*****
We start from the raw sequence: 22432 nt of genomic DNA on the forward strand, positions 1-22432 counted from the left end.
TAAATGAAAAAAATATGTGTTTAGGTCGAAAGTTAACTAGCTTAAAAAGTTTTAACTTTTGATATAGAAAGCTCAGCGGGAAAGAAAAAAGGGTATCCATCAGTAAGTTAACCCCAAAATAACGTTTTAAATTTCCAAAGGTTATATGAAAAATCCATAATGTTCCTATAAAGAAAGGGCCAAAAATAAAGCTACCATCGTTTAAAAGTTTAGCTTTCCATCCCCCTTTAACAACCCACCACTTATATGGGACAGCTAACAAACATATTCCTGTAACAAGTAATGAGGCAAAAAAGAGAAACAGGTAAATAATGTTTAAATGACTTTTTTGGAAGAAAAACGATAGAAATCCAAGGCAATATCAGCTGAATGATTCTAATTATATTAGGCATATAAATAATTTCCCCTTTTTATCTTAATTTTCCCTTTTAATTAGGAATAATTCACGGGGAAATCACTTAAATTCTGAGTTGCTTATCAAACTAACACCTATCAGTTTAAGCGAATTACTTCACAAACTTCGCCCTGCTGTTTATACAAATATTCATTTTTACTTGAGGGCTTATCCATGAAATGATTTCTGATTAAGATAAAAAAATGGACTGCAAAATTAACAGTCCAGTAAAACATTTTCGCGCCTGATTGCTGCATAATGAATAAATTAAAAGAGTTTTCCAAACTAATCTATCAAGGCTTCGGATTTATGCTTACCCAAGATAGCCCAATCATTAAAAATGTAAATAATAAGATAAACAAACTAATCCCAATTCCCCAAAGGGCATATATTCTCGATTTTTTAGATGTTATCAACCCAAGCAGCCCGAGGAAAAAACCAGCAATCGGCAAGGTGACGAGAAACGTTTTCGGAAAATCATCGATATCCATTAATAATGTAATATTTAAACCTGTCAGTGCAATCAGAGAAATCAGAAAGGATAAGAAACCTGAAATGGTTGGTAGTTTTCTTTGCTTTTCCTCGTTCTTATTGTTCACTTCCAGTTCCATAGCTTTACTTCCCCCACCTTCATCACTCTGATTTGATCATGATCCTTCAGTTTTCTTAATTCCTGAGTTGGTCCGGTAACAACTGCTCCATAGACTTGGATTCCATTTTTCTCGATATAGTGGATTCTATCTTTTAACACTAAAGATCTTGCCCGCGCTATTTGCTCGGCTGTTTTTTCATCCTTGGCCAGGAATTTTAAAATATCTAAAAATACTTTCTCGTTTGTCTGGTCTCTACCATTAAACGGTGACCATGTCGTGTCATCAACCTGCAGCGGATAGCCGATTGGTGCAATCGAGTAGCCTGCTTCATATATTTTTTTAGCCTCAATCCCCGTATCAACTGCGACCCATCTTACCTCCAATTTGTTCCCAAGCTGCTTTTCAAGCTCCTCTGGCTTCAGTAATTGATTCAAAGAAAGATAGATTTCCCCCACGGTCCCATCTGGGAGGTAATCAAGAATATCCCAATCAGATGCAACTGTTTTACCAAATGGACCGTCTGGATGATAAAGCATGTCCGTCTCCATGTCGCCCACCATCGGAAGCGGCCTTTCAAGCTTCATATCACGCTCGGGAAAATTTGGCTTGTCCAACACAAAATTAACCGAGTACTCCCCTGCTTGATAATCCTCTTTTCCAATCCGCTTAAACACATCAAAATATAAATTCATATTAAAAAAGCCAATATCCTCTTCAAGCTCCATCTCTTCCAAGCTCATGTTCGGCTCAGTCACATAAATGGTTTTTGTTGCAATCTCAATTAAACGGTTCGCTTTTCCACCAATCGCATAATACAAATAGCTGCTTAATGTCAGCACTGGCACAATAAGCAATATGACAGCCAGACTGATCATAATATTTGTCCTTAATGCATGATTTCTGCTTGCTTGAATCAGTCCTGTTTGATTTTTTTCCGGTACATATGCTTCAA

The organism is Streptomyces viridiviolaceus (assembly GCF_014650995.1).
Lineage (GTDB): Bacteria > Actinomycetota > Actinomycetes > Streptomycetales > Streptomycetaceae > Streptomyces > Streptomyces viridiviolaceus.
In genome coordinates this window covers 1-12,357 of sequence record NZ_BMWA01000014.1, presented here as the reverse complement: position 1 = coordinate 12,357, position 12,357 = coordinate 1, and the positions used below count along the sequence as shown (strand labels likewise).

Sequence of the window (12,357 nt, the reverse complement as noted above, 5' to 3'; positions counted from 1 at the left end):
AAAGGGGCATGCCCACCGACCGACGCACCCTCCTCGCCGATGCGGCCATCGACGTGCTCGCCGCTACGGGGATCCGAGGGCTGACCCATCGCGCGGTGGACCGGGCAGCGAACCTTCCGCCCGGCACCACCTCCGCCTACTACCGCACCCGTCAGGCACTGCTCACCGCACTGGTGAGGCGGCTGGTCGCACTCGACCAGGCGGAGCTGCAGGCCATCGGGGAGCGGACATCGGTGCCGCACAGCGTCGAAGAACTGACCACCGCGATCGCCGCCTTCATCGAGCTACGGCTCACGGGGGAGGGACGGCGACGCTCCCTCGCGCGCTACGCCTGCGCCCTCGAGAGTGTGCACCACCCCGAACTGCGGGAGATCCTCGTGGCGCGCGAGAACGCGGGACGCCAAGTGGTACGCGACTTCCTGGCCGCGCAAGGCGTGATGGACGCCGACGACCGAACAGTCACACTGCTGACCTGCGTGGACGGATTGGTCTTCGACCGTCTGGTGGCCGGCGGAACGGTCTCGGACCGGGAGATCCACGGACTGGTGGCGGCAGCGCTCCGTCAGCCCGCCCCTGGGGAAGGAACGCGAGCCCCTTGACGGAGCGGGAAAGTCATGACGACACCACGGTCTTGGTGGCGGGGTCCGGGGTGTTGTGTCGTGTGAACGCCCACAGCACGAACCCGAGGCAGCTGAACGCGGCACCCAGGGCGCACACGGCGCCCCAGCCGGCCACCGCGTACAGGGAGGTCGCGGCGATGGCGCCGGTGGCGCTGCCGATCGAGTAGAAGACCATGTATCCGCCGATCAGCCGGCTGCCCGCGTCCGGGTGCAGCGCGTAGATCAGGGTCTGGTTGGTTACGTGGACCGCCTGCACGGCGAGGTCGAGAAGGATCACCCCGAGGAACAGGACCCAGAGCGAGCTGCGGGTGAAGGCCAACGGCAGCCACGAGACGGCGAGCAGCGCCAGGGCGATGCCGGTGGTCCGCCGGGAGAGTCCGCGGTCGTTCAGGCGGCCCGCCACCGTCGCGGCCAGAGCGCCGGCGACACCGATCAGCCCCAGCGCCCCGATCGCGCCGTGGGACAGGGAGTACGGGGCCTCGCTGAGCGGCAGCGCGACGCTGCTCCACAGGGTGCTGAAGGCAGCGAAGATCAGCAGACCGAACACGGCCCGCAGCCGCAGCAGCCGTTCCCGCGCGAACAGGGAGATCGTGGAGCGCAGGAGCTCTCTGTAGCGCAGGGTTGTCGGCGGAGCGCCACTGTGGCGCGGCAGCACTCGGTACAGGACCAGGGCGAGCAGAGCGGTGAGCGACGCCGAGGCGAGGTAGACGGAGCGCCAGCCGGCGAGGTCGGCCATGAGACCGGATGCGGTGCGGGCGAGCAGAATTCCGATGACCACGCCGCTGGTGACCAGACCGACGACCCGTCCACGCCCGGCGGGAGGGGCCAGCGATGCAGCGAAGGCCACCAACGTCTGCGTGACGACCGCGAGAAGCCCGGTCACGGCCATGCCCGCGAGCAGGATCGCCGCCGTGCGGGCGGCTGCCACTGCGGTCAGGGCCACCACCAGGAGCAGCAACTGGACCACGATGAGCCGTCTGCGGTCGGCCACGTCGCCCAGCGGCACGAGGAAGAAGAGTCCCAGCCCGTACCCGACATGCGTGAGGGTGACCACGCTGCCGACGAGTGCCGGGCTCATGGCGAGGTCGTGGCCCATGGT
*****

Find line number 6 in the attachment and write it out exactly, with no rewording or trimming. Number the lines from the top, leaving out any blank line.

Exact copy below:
Sequence of the window (12,357 nt, the reverse complement as noted above, 5' to 3'; positions counted from 1 at the left end):